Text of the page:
Lalleman argues that the idea of creation can already be found in Jeremiah. Jeremiah 4-Jeremiah 5 has parallels in Genesis 1-2 as well as in Jeremiah 33. She believes that there is insufficient ground to assume that Jeremiah 33 represents a post-Jeremiah development. Jeremiah uses also creation as a framework for his proclamation of judgment and doom.
This article is part of a series of studies on the author of the book of Jeremiah. The author notes the message and character of Jeremiah the prophet.
Looking at Jeremiah 2:5, this article shows how life is without God. Without God life is empty, and men worship powerless gods instead of the living God.
How should the lack of chronology and the many genres in Jeremiah be understood in an effort to find a unifying plot in the book? This article uses literary-critical principles to analyze Jeremiah. The author wants to exegete the book in its received order. He makes use of plot analysis to discover unifying elements. He explains what a plot is and how it functions, whether plots function in Hebrew prophecy, and then gives an overview of his understanding of Jeremiah's plot.
The order of the arrangement of the content of the book of Jeremiah can be perplexing. This study attempts to articulate certain basic assumptions that distinguish evangelicalism's approach to the organization of the prophecy, and to analyze the evidence by which its chapters may be dated. Payne proceeds to formulate a chronological picture of the sequence of the different parts and proposes an explanation for the present arrangement of the book.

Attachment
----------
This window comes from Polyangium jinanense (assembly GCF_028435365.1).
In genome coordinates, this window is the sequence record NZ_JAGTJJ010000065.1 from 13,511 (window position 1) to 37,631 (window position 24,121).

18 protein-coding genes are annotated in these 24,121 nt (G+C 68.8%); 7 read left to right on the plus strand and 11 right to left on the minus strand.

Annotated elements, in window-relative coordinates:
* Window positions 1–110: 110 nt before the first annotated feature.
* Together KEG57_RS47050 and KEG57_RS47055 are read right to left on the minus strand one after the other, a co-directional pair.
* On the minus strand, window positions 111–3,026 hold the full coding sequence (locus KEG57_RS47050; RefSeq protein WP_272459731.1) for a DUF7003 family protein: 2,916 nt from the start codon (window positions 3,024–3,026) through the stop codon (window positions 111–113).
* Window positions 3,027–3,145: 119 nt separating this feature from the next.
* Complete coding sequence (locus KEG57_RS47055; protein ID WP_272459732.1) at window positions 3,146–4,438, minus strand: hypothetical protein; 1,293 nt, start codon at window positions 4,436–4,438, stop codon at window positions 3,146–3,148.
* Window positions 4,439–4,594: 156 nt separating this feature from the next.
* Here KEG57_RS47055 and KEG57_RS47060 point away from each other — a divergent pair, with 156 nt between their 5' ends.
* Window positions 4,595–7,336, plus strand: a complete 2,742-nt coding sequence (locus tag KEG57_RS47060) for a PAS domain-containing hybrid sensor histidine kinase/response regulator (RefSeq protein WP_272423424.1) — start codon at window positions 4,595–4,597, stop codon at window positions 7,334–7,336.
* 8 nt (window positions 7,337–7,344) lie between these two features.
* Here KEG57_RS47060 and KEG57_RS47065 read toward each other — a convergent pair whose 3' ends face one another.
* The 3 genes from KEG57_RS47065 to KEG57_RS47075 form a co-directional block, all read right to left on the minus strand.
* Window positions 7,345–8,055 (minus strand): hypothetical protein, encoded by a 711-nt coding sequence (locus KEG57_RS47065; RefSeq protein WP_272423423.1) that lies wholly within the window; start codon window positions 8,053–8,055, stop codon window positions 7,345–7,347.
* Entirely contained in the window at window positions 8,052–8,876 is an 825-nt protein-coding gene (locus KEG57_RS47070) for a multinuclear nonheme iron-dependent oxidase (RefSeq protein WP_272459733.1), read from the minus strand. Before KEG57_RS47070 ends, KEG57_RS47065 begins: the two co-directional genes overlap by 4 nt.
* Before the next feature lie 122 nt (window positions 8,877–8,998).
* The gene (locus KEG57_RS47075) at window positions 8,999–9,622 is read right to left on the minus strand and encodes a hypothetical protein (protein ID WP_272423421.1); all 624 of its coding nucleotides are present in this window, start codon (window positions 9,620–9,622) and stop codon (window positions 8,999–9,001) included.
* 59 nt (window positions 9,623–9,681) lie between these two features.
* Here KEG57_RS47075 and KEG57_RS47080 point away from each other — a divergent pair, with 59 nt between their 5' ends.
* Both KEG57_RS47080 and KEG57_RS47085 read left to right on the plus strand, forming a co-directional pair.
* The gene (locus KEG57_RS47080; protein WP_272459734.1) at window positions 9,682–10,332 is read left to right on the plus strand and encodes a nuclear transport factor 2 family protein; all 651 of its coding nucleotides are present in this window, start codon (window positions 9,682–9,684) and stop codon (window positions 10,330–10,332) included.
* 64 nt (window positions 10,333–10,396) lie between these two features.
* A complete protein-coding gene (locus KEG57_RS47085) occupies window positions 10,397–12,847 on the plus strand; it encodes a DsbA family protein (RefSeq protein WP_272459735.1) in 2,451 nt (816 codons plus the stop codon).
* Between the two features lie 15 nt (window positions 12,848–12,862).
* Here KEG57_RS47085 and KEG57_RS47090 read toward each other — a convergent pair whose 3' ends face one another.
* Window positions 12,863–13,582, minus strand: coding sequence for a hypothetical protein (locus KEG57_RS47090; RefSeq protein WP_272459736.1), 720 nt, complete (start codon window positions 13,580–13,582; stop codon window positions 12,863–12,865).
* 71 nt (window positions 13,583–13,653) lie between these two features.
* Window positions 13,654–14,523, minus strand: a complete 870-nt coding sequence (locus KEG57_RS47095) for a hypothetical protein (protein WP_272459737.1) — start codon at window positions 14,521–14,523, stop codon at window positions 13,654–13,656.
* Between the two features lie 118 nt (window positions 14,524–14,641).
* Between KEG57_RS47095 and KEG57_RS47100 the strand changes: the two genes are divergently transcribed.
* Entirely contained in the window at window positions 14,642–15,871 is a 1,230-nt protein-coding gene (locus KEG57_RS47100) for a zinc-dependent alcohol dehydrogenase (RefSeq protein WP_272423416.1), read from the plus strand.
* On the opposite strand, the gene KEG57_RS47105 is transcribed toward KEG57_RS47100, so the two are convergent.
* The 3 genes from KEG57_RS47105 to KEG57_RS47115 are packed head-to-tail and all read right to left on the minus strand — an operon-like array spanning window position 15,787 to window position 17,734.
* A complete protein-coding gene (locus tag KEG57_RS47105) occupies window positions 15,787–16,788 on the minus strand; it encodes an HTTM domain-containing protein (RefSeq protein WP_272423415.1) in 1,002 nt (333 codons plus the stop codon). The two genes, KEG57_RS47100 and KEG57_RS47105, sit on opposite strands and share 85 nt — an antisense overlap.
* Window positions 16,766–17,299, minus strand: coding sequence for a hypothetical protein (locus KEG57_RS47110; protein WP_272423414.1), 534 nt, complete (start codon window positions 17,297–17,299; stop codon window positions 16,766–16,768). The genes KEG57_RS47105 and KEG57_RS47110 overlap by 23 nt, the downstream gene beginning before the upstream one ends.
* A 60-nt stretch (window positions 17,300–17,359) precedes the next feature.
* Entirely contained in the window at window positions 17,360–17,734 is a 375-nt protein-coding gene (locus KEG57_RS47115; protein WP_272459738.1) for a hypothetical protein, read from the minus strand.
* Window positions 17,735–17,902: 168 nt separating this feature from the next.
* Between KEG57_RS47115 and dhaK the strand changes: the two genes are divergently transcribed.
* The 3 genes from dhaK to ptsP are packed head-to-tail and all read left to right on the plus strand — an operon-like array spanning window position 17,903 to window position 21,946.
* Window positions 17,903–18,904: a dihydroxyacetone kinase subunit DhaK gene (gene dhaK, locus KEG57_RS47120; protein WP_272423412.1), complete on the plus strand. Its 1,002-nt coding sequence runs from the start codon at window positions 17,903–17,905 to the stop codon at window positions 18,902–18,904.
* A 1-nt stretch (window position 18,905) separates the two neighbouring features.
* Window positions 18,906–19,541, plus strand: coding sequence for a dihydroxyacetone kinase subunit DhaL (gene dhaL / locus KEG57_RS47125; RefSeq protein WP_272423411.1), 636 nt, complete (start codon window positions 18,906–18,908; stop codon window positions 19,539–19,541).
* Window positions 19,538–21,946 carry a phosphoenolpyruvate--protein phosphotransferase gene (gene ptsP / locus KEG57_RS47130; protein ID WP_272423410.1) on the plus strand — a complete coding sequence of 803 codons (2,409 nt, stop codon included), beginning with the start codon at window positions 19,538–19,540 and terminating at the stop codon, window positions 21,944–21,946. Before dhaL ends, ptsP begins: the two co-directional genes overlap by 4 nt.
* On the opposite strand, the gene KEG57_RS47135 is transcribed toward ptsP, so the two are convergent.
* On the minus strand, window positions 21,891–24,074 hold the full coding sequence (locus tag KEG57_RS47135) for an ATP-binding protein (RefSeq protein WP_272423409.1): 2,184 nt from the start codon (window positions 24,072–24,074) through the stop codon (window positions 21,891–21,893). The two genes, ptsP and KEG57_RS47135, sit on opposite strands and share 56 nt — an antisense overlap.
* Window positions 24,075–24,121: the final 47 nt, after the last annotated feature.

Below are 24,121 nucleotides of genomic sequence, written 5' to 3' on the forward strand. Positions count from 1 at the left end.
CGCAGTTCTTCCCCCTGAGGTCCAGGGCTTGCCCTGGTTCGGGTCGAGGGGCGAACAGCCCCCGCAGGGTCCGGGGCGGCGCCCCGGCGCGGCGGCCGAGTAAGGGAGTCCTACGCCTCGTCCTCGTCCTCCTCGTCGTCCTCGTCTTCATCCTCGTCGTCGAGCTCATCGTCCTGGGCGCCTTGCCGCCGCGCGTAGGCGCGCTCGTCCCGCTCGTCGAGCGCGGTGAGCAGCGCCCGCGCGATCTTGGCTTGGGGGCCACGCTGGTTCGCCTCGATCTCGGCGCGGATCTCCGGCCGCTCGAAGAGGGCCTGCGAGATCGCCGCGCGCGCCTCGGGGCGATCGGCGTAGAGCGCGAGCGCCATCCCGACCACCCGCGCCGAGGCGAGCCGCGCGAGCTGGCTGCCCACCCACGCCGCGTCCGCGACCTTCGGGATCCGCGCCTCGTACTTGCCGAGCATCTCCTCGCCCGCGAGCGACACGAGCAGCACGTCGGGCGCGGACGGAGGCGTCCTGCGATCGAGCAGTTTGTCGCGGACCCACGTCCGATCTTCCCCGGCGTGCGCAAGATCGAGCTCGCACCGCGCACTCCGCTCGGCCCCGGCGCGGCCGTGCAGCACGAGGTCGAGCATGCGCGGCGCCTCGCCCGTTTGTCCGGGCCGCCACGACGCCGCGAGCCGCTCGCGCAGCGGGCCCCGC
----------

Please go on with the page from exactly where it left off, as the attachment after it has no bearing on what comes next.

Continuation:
How should we understand the promise of the new covenant in Jeremiah 31:31-34? What are the continuities and discontinuities between the covenants? Kaiser reflects on the issues at stake—the content of the new covenant, the contrast with the Mosaic covenant, and Jeremiah 30 to Jeremiah 33 as a "book of comfort."
This article considers the interpretation of Jeremiah 7:22.
Christians face many challenges and struggles - struggles with sin within, the devil's assault, and the world's temptations. How can the Christian find rest in such a world? This article shows that God’s throne and sanctuary is a place of finding such a rest. God’s throne is a place of purity, peace and protection. This is what Jeremiah witnessed, as recorded in Jeremiah 17:12.
This essay examines the literary structure and message of one section of the book of Jeremiah. The focus is on the largely narrative section in Jeremiah 26-Jeremiah 45. It suggests a strategy for a holistic reading of this section. The author hopes that this will contribute to a better understanding of the literary and theological unity of the book of Jeremiah as a whole.
Jeremiah 29:11 is often interpreted in an individualistic way. This article shows how the passage ought to be interpreted, in light of its context.
What is the literary structure of the composition of the oracles against Babylon in Jeremiah 50 and Jeremiah 51? This study hopes to demonstrate that the composition of the oracles is not disordered but rather a well-ordered complex of structurally related elements. The thesis is that the composition is comprised of six movements set within a common framework.